[…] If the evidence is restricted to persons tested under the age of 40 (Model 2), the multivariate analysis provides no support for a narrowing B–W difference in IQ and Gc for persons born from the late 1940s onward, even if the low points of the B–W difference (early 1970s for IQ and the mid-1960s for Gc) are used as the end point for the comparison. A case can be made for a substantial reduction in the B–W difference in Gf if the mid-1960s is used as the end point for the comparison, but not if the end point is extended to the 1980s or early 1990s.


The conclusion that the B–W difference narrowed is countered by the earliest measures of racial differences in IQ, which consist of a large number of studies catalogued in Shuey (1966) showing an average B–W difference of no more than 1σ (Loehlin, Lindzey, & Spuhler, 1975; Gottfredson, 2005) and the Army Alpha and Army Beta tests used during World War I, representing men born around 1900, which showed a B–W difference of 1.16σ (Loehlin, Lindzey, & Spuhler, 1975, based on Yerkes, 1921). If those results are taken at face value, they overwhelm the evidence for a higher B–W difference during that era obtained from the Woodcock–Johnson standardizations.

They cannot be taken at face value, however. At the time of World War I, almost 70% of all blacks still lived in the rural South (Myrdal, 1944), unschooled or very poorly schooled. This population, presumptively with the lowest mean black IQ, is effectively unrepresented in the Shuey studies, and there is reason to believe that it was radically underrepresented among those draftees who reached the point of being administered the Army Alpha and Army Beta tests (Keith, 2004).

The caution with which one must approach the World War I data is accentuated by the data from World War II. The B–W difference on the Army General Classification Test for inductions in 1944–1945 has been put at 1.52σ (Loehlin, Lindzey, & Spuhler, 1975). This represents the scores of men born from 1925 to 1927, and is very close to the 1.59σ difference observed among the Woodcock–Johnson subjects born in the 1920s. How could the B–W difference in IQ have risen from 1.16σ to 1.52σ in 20 years? The simplest explanation is that the World War II testing produced a more accurate nationally representative estimate of the B–W difference than did the World War I testing.


The NAEP, the WAIS standardizations, and the Stanford–Binet adult scale standardizations all show a narrowing of the B–W difference prior to the 1970s and an end to narrowing sometime during the 1970s. Specifically:

The NAEP. The B–W difference in the NAEP was first measured for the cohort born in 1954. On reading, math, and science, the difference at baseline was at least 1.03σ and as high as 1.29σ. Subsequent rounds of the NAEP showed a narrowing B–W difference for cohorts born throughout the 1960s. The narrowest point in the B–W difference through the 2004 administration of the NAEP occurred among cohorts born from 1969 to 1979, varying by test from 0.38σ to 1.04σ (Perie & Moran, 2005). [4]

The WAIS standardizations. The B–W difference in the WAIS was at its widest among cohorts born in the 1920s, at about 1.14σ. It reached its narrowest level, 0.73σ, among cohorts born from 1971 to 1975.

Stanford–Binet adult scale standardizations. The narrowing in the standardizations of the Stanford–Binet adult scale, from 1.11σ to 0.98σ, occurred in the period between cohorts born from 1962 to 1973 and cohorts born from 1978 to 1989.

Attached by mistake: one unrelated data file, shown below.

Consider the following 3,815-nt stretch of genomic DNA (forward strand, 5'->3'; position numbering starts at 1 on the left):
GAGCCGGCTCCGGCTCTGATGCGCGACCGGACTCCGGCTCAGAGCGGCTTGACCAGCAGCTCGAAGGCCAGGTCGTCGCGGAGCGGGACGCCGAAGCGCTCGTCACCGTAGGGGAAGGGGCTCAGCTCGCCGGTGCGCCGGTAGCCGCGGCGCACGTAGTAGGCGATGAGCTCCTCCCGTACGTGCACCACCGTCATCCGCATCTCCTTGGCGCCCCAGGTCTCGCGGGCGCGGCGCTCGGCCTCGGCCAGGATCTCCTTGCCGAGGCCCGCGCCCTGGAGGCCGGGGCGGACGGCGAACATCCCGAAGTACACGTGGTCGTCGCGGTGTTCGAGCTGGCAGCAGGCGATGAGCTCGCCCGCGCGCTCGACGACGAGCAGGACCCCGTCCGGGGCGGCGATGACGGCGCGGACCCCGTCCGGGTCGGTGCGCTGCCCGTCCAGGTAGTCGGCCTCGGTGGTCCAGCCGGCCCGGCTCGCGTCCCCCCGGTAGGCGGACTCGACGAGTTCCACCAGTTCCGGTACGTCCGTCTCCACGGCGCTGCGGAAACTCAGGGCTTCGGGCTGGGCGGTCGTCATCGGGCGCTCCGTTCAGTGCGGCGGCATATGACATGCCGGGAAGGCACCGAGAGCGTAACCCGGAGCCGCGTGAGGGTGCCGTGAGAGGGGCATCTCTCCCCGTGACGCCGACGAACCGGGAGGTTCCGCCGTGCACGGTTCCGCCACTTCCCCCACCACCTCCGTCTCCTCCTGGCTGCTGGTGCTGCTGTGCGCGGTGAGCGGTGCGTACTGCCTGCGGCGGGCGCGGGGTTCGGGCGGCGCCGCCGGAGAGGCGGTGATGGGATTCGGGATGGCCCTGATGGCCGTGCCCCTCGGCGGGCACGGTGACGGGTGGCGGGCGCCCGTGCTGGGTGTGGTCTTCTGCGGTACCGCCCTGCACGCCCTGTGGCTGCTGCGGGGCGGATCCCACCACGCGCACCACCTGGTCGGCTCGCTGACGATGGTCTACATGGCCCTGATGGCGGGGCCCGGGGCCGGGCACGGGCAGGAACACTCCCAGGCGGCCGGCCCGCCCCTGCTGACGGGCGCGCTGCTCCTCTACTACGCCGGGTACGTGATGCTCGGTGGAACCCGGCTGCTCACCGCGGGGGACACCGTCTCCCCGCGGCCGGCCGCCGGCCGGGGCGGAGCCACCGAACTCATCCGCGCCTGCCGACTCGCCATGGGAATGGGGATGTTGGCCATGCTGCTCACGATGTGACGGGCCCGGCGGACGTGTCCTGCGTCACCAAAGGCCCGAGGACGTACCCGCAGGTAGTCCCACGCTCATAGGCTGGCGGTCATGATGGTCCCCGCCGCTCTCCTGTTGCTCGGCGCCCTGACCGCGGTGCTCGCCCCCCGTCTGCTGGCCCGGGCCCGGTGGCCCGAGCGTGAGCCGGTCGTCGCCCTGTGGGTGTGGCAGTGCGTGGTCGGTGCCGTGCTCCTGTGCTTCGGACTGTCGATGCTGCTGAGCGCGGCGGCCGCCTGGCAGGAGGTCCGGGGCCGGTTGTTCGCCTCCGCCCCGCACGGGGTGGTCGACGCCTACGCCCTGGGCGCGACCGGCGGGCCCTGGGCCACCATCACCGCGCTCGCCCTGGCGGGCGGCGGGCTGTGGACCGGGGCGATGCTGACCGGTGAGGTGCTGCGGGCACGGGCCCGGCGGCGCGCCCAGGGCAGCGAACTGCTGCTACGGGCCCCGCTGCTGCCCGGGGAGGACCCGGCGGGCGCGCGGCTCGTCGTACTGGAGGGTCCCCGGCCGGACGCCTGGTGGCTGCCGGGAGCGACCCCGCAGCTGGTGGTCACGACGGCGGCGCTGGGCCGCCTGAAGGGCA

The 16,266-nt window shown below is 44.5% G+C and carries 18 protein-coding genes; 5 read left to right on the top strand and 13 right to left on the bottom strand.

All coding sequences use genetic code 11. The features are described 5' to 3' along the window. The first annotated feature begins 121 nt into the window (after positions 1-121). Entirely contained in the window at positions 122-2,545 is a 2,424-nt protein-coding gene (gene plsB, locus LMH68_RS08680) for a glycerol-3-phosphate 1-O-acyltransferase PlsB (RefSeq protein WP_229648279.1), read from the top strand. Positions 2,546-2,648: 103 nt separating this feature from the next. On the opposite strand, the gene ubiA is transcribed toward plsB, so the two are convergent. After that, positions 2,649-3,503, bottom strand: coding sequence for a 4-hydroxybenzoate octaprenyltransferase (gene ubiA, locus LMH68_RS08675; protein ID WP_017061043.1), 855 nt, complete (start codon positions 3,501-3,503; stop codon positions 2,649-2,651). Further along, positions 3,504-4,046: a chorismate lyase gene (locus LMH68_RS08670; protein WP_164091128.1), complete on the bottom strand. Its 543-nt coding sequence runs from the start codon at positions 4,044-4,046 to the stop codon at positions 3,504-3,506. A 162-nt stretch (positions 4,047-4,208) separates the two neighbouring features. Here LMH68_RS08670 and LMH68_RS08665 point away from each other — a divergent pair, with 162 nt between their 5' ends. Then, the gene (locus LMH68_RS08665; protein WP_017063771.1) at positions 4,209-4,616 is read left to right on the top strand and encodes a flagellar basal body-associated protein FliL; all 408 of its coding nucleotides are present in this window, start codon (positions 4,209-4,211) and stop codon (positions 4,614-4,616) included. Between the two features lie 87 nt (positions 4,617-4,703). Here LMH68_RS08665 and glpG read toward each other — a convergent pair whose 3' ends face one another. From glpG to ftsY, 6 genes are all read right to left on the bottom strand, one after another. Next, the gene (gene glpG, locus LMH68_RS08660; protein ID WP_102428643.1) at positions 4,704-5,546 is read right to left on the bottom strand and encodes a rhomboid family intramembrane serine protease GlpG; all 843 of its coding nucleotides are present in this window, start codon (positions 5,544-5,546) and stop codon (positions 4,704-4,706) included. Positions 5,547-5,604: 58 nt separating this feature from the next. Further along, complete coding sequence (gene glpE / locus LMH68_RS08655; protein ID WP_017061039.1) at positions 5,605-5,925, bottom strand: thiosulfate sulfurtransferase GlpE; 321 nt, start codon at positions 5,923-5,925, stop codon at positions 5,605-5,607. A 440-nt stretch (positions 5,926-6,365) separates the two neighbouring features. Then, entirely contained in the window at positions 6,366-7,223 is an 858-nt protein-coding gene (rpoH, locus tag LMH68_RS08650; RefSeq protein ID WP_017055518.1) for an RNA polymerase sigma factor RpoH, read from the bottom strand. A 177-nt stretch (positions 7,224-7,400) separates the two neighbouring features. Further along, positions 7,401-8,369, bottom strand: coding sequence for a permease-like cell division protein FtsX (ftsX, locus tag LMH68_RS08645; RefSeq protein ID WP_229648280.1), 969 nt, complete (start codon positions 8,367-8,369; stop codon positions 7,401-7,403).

One source of data, the AFQT standardizations conducted in 1980 and 1997, shows a narrowing of the B–W difference from 1.21σ to 0.97σ among persons born in the 1960s and/or 1970s (author’s analysis of NLSY-79 and NLSY-97). The narrowing in the B–W difference occurred sometime after 1964, the last birth year for NLSY-79, and before 1980, the earliest birth year for NLSY-97. There is no way to know what years from 1965 to 1979 account for the bulk of the reduction.

Two sources show an unchanging B–W difference for persons born since the mid-1970s with no information on when the stable difference began:

Children of the NLSY-79 Women. The B–W difference on the Peabody reading recognition, reading, mathematics, and picture vocabulary tests increased slightly for the children of women in the NSLY-79 cohort born from the mid-1970s through the mid-1990s (Murray, 2006).

The Stanford–Binet children’s scale standardizations. The B–W difference was effectively flat between cohorts born from 1974 to 1978 and cohorts born from 1990 to 1994 (0.65σ and 0.62σ respectively).

Only two data sources that I have been able to identify are seemingly inconsistent with the Woodcock–Johnson results:

The GSS vocabulary test. GSS data are now available through the 2004 survey, 6 years longer than the observation period available to Huang and Hauser (2001), and they show a continuing decline in the B–W difference for persons born into the early 1980s (author’s analysis of the GSS). […] The decline in the B–W difference in the GSS vocabulary test for persons born since mid-century is entirely attributable to a decline in white performance, not improvement in black performance.

The WISC standardizations. The only known clear contradiction between the Woodcock–Johnson results and another longitudinal data set involves the WISC standardizations. For children tested at ages 6–16, the B–W difference on the WISC narrowed from 1.08σ among cohorts born from 1973 to 1983 to 0.78σ among cohorts born from 1986 to 1996. With that exception, all the available data on changes in the B–W difference across birth cohorts is consistent with the proposition that narrowing in the difference ended no later than the close of the 1970s, with the bulk of the evidence pointing to the first half of the 1970s.

The results presented here generally support arguments (e.g., Rushton & Jensen 2005) that the B–W difference has narrowed least on the most highly g-loaded and most highly heritable cognitive clusters […]

It is worth noting that the actual black-white IQ gap is probably larger than 15 IQ points. Studies are based on school samples, thus omitting high school dropouts while there are more blacks than whites who drop out of high school. Studies also omit the prisoners since incarcerated offenders have lower IQ than the public at large (The Bell Curve, p. 242) while there are more blacks than whites incarcerated in prisons. Rushton made the assumption that “educational researchers seldom get to examine the very lowest scoring segments of the Black population in inner cities” and that the actual black-white IQ gap could be underestimated given that “An IQ of 71 was found for the Black children in an entire school district from a rural county in Georgia in the U. S. Deep South; the White IQ in the same county was 101 [30]”.

Even if the black-white gap can be narrowed in the near future, this does not (and never) imply that the black-white gap in achievement and IQ can be completely nullified.